Medically reviewed by Drugs.com. Last updated on Dec 2, 2022.
starts in the large intestine (colon) or rectum. The cancer may begin as a small polyp (lump of tissue) that grows inside your intestine.
Common symptoms include the following:
- Bloody or black bowel movements
- Abdominal pain or cramps, or a feeling of fullness
- Frequent fatigue or weakness
- Diarrhea or constipation
- Rectal pain
- Unexplained weight loss
Call your local emergency number (911 in the US) for any of the following:
- You suddenly feel lightheaded and short of breath.
- You have chest pain when you take a deep breath or cough.
- You cough up blood.
Seek care immediately if:
- Your arm or leg feels warm, tender, and painful. It may look swollen and red.
- You vomit multiple times and cannot keep any food or liquids down.
- You see blood in your bowel movements.
Call your doctor or oncologist if:
- You have a fever.
- You cannot control your diarrhea or constipation.
- Your pain is worse or does not go away after you take your pain medicine.
- You have questions or concerns about your condition or care.
Your healthcare provider can help you understand which treatments may be most effective, based on the cancer stage. You may need 1 or more of the following:
- Chemotherapy (chemo) medicine is used to kill cancer cells. Chemo may be used to shrink the tumor or lymph nodes before surgery. Chemo may also be used after surgery to decrease the risk that cancer will come back. Chemo may be given with other treatment. Your provider can help you understand the benefits and risks, and if added chemo is right for you.
- Radiation therapy is used to kill cancer cells with x-rays or gamma rays. Radiation may be given either before or after surgery to kill cancer cells. It may be given alone or with chemo.
- Targeted therapy is medicine used to target specific cancer cells and kill them.
- Surgery may be used to remove the tumor. Surgery may be needed to remove part of your colon, rectum, or lymph nodes. This may help stop the cancer from spreading. Surgery may also be used to remove cancer cells that have spread to your liver or lung.
The following list of medications are in some way related to or used in the treatment of this condition.
Get screened as directed:
Screening means you are checked for colorectal cancer, even if you do not have signs or symptoms. Screening is recommended starting at age 50 and continuing to age 75 if you are at average risk. Your healthcare provider may suggest screening starting at age 45. Screening may start before you are 45 or continue after you are 75 if your risk is high. Your provider will tell you how often to get screened. Timing depends on the type of screening and if polyps or other problems were found. Timing also depends on your age and if you are at increased risk for cancer. Screening may be recommended every 1, 2, 5, or 10 years.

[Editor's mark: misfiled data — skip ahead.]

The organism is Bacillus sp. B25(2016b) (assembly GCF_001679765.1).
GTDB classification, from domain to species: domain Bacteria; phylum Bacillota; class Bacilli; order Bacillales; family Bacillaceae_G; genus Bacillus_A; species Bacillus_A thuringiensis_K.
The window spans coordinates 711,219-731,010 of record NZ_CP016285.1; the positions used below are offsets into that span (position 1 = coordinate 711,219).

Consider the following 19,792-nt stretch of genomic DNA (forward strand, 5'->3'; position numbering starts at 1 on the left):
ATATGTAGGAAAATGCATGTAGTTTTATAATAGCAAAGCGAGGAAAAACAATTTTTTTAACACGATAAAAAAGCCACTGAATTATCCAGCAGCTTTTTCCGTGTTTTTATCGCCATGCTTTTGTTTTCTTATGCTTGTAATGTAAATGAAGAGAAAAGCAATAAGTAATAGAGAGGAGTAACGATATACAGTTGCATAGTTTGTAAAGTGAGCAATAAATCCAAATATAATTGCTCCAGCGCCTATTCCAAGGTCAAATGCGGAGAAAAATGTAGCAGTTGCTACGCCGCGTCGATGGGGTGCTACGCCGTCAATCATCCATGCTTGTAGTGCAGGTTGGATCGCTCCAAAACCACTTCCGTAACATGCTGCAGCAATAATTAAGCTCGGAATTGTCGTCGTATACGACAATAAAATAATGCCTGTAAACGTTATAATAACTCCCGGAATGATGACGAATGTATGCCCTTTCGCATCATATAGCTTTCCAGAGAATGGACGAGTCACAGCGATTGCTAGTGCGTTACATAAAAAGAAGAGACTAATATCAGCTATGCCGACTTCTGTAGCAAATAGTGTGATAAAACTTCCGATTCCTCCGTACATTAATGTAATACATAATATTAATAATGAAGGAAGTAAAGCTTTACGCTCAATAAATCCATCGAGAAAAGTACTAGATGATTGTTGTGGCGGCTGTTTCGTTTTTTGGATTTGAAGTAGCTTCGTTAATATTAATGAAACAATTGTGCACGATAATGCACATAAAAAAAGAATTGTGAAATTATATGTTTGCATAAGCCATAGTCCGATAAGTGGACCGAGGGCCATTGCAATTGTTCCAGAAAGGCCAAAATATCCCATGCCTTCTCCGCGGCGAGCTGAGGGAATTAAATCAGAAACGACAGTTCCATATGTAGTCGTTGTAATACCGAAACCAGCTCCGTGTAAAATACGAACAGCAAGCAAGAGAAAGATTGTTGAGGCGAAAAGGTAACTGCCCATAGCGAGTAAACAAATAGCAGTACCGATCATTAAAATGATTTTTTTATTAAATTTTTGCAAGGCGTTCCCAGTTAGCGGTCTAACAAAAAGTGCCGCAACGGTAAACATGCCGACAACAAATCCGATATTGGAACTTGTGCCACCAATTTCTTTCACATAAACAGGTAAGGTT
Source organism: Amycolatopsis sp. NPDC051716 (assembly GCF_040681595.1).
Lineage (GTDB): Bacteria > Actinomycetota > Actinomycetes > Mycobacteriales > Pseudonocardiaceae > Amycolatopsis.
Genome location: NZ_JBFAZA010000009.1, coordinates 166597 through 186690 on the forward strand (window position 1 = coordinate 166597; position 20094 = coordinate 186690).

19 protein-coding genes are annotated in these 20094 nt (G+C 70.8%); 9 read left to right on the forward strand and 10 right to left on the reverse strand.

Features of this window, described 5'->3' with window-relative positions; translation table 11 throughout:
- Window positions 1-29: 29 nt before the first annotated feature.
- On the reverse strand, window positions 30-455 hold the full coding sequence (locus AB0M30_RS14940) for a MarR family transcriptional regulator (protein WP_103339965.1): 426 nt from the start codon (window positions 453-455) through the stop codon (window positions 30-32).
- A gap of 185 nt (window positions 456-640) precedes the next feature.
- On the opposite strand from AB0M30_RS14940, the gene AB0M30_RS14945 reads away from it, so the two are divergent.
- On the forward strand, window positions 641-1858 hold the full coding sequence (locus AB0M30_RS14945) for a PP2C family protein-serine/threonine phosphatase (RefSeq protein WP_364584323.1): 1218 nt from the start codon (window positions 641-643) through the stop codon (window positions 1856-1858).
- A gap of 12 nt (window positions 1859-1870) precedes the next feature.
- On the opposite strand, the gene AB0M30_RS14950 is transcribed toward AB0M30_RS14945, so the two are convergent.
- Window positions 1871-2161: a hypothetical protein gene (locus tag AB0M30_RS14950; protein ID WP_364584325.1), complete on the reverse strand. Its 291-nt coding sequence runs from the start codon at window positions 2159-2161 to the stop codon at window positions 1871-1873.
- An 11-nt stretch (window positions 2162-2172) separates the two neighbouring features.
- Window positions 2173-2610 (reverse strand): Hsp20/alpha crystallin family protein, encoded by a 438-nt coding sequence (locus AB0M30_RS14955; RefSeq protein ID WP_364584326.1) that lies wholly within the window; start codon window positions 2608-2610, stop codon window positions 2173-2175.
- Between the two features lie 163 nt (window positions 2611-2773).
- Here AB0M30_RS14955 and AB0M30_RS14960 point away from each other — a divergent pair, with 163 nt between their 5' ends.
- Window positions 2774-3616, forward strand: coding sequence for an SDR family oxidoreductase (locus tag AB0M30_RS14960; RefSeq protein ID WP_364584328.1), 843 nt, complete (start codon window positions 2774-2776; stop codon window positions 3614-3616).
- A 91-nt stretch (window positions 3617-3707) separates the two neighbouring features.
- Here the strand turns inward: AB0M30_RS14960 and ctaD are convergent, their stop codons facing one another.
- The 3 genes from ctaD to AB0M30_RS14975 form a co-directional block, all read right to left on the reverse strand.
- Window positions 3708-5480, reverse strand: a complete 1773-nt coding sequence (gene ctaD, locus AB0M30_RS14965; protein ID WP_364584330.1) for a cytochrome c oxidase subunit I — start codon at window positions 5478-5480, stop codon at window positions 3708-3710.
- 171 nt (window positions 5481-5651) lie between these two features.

Manage or prevent colorectal cancer:
- Do not smoke. Nicotine can damage blood vessels and make it hard to manage colorectal cancer. Smoking also increases your risk for new or returning cancer and delays healing after treatment. Do not use e-cigarettes or smokeless tobacco in place of cigarettes or to help you quit. They still contain nicotine. Ask your healthcare provider for information if you currently smoke and need help quitting.
- Limit or do not drink alcohol as directed. Men should limit alcohol to 2 drinks per day. Women should limit alcohol to 1 drink per day. A drink of alcohol is 12 ounces of beer, 5 ounces of wine, or 1½ ounces of liquor.
- Drink liquids as directed. Ask how much liquid to drink each day and which liquids are best for you. If you have nausea or diarrhea from cancer treatment, extra liquids may help decrease your risk for dehydration.
- Eat healthy foods. Healthy foods include fruits, vegetables, whole-grain breads, low-fat dairy products, beans, lean meats, and fish. You may need to change what you eat during treatment. Do not eat foods or drink liquids that cause gas, such as cabbage, beans, onions, or soda. A dietitian may help to plan the best meals and snacks for you.
- Be physically active as directed. Ask about the best exercise plan for you. Physical activity, such as exercise, may improve your energy levels and appetite.
Follow up with your doctor or oncologist as directed:
You will need to see your oncologist for ongoing treatment and follow-up. Write down your questions so you remember to ask them during your visits.
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The above information is an educational aid only. It is not intended as medical advice for individual conditions or treatments. Talk to your doctor, nurse or pharmacist before following any medical regimen to see if it is safe and effective for you.
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